Additionally, the Trump administration announced its withdrawal from the UN Human Rights Council, owing in large part to the council’s “chronic bias against Israel,” as Ambassador Nikki Haley was quoted via NPR. The decision comes amid nationwide outrage to asylum seekers denied entry into the country and children separated from their families at the border.
June 24 Saudi Arabia: The Saudi ban on women driving officially ended at midnight on June 24 as many women experienced their first time on the road. Celebrations took place mostly in Riyadh and Jeddah, where the majority of licenses had been issued earlier in the month. However, as Al Jazeera reported, lesson fees are six times higher for women as they are for men, and activists still face up to 20 years in prison.
June 19 Italy: Far-right Interior Minister Matteo Salvini announced plans to create a dossier for its Roma community for the purpose of expelling those without Italian citizenship, stating “unfortunately we have to keep Italian Roma people in Italy because you can’t expel them.” Human rights groups, opposition leaders, the EU and minority communities have all lambasted the decision as racist, fascist and unconstitutional.
June 19 Canada: The Canadian Senate passed the Cannabis Act, which legalizes recreational cannabis on the federal level. The minimum age is set at 18 years; however, each province may design their own laws and instill their own restrictions. The law makes Canada the second nation in the world after Uruguay to legalize cannabis and will go into effect on October 17.
June 22 Washington, D.C.: President Donald Trump has extended sanctions against North Korea for an additional year, despite Trump’s recognition that the country was no longer a threat following his June 12 summit in Singapore with Leader Kim Jong-un.
June 22 Iowa: A 98-car freight train carrying crude oil derailed near the Sioux-Lyon County of Iowa, sending 32 cars into the floodwaters of the Rock River. Homes in the area were evacuated, and an estimated 230,000 gallons of oil were spilled. The train had been en route from Canada to Oklahoma at the time, and while railroad company BNSF has not claimed what caused the derailment, there has been recent flooding in the area.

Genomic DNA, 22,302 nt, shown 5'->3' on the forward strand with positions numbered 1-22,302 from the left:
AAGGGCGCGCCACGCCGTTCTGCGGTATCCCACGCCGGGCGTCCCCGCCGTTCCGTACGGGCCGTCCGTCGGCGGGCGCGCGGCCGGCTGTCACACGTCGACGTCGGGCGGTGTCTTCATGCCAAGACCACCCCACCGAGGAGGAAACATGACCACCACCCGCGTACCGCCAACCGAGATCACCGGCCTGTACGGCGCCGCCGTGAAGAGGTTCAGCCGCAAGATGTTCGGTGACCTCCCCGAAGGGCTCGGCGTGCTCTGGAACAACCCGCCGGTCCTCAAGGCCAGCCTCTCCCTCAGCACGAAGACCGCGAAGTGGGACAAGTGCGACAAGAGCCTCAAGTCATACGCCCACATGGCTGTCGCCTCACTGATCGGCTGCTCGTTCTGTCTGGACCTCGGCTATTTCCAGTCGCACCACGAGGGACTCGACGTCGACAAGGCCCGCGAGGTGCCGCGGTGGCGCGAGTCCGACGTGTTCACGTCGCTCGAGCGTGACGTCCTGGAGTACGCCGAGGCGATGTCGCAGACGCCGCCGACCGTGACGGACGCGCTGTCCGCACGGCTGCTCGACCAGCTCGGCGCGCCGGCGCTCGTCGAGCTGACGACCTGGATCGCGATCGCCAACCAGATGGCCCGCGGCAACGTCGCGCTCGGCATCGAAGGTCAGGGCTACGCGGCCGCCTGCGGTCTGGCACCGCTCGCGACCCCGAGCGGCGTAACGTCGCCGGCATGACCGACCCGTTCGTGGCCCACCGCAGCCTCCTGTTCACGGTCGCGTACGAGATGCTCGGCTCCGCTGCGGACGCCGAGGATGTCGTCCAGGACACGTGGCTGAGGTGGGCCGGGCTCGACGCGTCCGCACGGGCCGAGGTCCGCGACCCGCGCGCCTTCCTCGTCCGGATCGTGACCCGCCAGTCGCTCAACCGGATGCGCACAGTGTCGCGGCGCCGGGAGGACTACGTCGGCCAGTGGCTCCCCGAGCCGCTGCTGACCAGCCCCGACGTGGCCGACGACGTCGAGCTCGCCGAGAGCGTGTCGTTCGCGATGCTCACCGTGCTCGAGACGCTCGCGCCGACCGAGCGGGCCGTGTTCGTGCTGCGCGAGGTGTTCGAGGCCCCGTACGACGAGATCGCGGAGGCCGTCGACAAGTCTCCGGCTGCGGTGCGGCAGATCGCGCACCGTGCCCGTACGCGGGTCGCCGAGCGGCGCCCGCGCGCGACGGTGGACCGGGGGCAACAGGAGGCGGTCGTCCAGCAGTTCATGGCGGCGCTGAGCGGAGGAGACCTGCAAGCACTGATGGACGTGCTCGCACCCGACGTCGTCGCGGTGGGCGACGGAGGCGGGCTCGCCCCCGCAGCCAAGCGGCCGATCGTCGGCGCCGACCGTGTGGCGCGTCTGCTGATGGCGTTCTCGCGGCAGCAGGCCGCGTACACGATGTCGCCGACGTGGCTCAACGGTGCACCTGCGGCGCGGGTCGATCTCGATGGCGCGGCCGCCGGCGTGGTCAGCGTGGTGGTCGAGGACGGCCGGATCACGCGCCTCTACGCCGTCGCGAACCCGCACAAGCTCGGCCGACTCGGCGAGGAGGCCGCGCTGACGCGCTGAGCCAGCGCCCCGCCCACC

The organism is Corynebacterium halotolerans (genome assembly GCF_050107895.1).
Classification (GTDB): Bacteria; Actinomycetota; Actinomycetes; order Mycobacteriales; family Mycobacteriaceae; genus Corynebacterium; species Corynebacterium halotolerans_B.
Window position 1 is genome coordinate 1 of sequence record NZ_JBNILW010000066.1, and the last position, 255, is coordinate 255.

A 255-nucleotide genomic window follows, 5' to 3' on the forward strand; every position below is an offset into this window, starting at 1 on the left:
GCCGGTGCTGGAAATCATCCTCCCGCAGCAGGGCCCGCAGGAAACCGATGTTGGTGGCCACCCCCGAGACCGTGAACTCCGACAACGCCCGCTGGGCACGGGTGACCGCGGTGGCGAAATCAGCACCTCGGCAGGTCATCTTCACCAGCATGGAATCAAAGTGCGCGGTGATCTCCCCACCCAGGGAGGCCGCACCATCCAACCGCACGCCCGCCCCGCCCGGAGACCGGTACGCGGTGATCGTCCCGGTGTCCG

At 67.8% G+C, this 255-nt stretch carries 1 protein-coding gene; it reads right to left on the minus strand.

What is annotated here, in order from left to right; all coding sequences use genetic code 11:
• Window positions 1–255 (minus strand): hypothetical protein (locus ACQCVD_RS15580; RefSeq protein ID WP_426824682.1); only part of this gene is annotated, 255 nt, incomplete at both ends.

June 22-24 Nicaragua: Amid ongoing unrest in the Central American country that has seen 200 people die in the past two months, President Daniel Ortega’s government has been blamed for five people who were left dead during weekend protests, including two students and a baby.
June 23 Ethiopia: At least two have been killed and more than 150 injured after an explosion went off during a rally for Prime Minister Abiy Ahmed. Thousands to tens of thousands attended to celebrate and show support for the newly elected prime minister, whose message of unity has brought hope to the country. No groups or individuals have claimed responsibility, though investigations are underway.
June 23 Iraq: Following the May parliamentary vote and a three-hour meeting on June 23, Prime Minister Haider al-Abadi and the Sairoon Alliance’s Shia leader Muqtada al-Sadr announced in a joint statement the creation of a coalition between them. Crossing sectarian and ethnic lines in order to form the new government and serve the people was a highlighted sentiment in their statement.
June 24 Turkey: Turkey held both its presidential and parliamentary elections, with voter turnout recorded at 86.82 percent by Al Jazeera. Over 94 percent of the votes have been counted in both elections, with incumbent President Recep Tayyip Erdoğan winning 52.83 percent and first runner up Muharrem Ince winning 30.68 percent. Additionally, the Justice and Development Party won 53.84 percent, the Republican People’s Party won 34.03 percent and the
Peoples’ Democratic Party won 11.05 percent.
Ongoing, United States: Dozens of cities across the U.S. have seen demonstrations against the Trump administration’s border policies as the number of children separated from their families and held in dismal conditions comes to light. The New York Times reported more than 2,300 children were separated from their families in recent weeks and subsequently held in shelters run by the Department of Health and Human Services. Washington and Oregon are among 17 states with around 100 total designated shelters.